Finally, I think that the use of the term "boy" in describing Blanche's husband might reflect the moment in which the marriage fundamentally changed. Blanche describes the moment she saw her husband in the arms of another man in a very pointed manner: "By coming suddenly into a room that I thought was empty--which wasn't empty, but had two people in it... the boy I had married and an older man who had been his friend for years..."  In using the term "boy," it is a way for Blanche to remind herself of the moment that still haunts her.  It is a moment that changed her life forever, casting a shadow upon her.  In using the term "boy," Blanche describes how her husband looked in the arms of an older man.  The term enables Blanche to remember both the physicality of the moment and the emotional quality attached to it.  In the use of the term, "boy" as a way to describe her husband, Blanche's depth and Williams's sense of genius emerge.

William Delaney eNotes educator| Certified Educator

Blanche is attracted to young boys. She lost her job as a high school teacher because she got improperly involved with an adolescent boy. She is a romanticist. She believes in love but is afraid of its physical aspects. She has never really enjoyed sex. She takes an instant dislike to Stanley because he is a earthy male animal (the kind of man that Williams himself, an openly acknowledged homosexual, would have preferred). Blanche reveals her attitude to Stella in Scene Four when she seeks to rescue her sister from the domination of this terrible brute who has just given Stella a night of uninhibited sexual ecstasy, leaving her, as Tennessee Williams describes her in the scene's opening stage directions, in "almost narcotized tranquility."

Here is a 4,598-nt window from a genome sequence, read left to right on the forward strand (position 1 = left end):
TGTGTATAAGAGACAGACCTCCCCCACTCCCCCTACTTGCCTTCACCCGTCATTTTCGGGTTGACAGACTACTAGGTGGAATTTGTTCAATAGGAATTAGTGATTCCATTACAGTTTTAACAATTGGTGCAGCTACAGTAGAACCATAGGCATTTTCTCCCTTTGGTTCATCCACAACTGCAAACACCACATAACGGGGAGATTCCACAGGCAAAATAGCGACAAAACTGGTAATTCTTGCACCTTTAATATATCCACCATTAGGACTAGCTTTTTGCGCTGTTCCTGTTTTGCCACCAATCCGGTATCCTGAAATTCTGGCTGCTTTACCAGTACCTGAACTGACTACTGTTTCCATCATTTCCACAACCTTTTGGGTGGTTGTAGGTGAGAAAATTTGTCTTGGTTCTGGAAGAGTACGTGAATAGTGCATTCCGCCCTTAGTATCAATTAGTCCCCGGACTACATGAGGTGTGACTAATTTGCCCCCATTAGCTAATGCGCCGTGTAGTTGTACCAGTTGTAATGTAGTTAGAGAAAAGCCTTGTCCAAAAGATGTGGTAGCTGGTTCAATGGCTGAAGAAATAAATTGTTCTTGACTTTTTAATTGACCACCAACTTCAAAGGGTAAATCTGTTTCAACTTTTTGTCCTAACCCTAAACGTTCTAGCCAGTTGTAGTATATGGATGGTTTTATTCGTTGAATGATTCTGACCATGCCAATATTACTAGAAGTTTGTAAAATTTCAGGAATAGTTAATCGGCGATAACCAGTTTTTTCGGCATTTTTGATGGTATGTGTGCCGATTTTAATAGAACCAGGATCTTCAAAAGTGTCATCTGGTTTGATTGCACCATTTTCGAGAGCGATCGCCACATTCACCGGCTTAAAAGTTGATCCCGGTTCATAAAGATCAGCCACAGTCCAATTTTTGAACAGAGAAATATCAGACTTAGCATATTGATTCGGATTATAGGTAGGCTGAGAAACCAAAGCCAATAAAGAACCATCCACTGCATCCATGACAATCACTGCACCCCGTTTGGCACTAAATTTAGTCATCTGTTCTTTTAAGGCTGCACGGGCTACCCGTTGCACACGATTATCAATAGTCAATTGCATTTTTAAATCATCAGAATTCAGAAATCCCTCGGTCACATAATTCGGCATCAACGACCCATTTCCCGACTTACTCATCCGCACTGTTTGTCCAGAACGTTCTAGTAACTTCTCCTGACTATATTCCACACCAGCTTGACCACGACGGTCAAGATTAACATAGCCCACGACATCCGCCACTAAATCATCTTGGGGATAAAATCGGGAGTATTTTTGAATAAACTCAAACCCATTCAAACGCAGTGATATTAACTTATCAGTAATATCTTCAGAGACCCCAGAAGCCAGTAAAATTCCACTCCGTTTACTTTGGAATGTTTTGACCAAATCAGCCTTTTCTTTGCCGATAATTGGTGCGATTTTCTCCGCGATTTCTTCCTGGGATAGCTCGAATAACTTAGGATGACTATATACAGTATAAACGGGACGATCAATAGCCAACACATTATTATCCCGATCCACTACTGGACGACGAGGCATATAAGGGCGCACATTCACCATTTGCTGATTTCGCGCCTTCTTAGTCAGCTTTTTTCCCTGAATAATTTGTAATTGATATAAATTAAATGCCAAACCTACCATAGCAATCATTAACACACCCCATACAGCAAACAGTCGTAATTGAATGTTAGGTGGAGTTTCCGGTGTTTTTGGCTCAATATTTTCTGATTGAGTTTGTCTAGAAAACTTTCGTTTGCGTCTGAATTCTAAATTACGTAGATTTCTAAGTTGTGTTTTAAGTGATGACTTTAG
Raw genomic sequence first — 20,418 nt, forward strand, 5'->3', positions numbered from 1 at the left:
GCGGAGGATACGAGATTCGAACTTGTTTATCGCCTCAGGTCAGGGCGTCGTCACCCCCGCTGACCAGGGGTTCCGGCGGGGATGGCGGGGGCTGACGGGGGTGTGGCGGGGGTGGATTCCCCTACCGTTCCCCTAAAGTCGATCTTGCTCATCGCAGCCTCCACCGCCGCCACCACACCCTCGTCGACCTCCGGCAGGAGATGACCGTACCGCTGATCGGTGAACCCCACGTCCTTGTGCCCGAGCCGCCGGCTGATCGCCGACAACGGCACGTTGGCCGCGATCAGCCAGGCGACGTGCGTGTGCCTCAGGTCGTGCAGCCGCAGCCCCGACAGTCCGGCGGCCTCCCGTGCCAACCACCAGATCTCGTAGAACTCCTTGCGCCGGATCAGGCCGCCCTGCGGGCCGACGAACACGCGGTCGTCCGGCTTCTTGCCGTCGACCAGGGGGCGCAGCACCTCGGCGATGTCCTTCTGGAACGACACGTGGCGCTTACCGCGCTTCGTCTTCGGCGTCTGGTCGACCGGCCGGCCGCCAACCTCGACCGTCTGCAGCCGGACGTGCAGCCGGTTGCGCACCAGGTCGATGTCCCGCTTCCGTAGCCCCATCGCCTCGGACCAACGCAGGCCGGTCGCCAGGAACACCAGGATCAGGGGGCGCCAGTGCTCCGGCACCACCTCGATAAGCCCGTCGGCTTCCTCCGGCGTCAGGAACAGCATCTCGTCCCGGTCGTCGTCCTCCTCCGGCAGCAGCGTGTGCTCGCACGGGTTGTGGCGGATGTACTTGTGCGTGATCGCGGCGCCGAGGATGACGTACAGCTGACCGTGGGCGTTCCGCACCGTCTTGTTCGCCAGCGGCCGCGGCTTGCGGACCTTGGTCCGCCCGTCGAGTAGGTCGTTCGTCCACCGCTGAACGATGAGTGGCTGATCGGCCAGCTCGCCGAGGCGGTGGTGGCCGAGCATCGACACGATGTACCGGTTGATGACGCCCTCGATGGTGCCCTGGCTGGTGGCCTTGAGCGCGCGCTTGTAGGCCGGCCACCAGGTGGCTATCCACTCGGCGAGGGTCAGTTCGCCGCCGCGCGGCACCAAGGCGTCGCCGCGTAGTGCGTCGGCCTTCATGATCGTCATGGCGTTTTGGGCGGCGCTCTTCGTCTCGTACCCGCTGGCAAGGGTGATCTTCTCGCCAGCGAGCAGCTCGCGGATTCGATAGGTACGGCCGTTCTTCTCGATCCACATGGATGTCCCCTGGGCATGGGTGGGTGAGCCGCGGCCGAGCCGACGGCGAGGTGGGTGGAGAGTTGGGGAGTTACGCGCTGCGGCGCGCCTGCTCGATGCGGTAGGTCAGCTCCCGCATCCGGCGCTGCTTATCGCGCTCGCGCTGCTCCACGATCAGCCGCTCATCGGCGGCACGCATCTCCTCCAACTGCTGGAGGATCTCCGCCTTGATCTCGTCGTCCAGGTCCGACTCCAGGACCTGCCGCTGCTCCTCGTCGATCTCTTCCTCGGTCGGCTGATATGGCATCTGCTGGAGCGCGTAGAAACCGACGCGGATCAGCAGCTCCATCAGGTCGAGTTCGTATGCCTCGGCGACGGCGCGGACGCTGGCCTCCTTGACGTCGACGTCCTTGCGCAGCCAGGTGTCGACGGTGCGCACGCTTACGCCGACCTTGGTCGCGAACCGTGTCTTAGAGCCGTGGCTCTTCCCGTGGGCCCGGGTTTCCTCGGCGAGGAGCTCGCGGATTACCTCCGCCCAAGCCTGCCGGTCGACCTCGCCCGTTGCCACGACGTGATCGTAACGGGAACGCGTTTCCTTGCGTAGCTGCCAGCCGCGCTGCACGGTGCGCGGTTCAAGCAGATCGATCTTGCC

Stella is lying down in the bedroom. Her face is serene in the early morning sunlight. One hand rests on her belly, rounding slightly with her maternity. From the other dangles a book of colored comics. Her eyes and lips have that almost narcotized tranquility that is in the faces of Eastern idols.

Blanche tells her sister:

A man like that is someone to go out with--once--twice--three times when the devil is in you. But live with? Have a child by?

Blanche will never experience what Stella has experienced with Stanley. Blanche will never experience maternity either. She wants poetic love, the kind she came to appreciate during her sequestered girlhood at Belle Reve while reading authors like Sir Walter Scott, John Keats, and Alfred, Lord Tennyson, among others. We can well imagine what kind of English literature she was assigning to her high school students. It is indicative of the difference between the two sisters that Stella has been reading a book of colored comics after her orgiastic night with Stanley, whereas Blanche might have been spending the night reading Jane Austen or one of the Bronte sisters.

Stella has learned something from Stanley that Blanche has never learned from literature or from her immature lovers. She lives in a world of dreams and fantasies, and she wants to keep it that way. This is why she married a boy, why she still thinks of him as a boy, and why she is attracted to boys. Mitch is something like an overgrown boy himself. She can charm this mama's boy with her romantic notions, even though the notions, like Blanche herself, are getting old and shop-soiled.

William Faulkner has a pertinent and amusing passage about the romantic Victorian poet Tennyson in Faulkner's best novel, Light in August.

The wall of the study is lined with books. He pauses before them, seeking, until he finds the one which he wants. It is Tennyson. It is dogeared. He has had it ever since the seminary. He sits beneath the lamp and opens it. It does not take long. Soon the fine galloping language, the gutless swooning full of sapless trees and dehydrated lusts begins to swim smooth and swift and peaceful. It is better than praying without having to bother to think aloud. It is like listening to a eunuch chanting in a language which he does not even need to not understand.

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A Streetcar Named Desire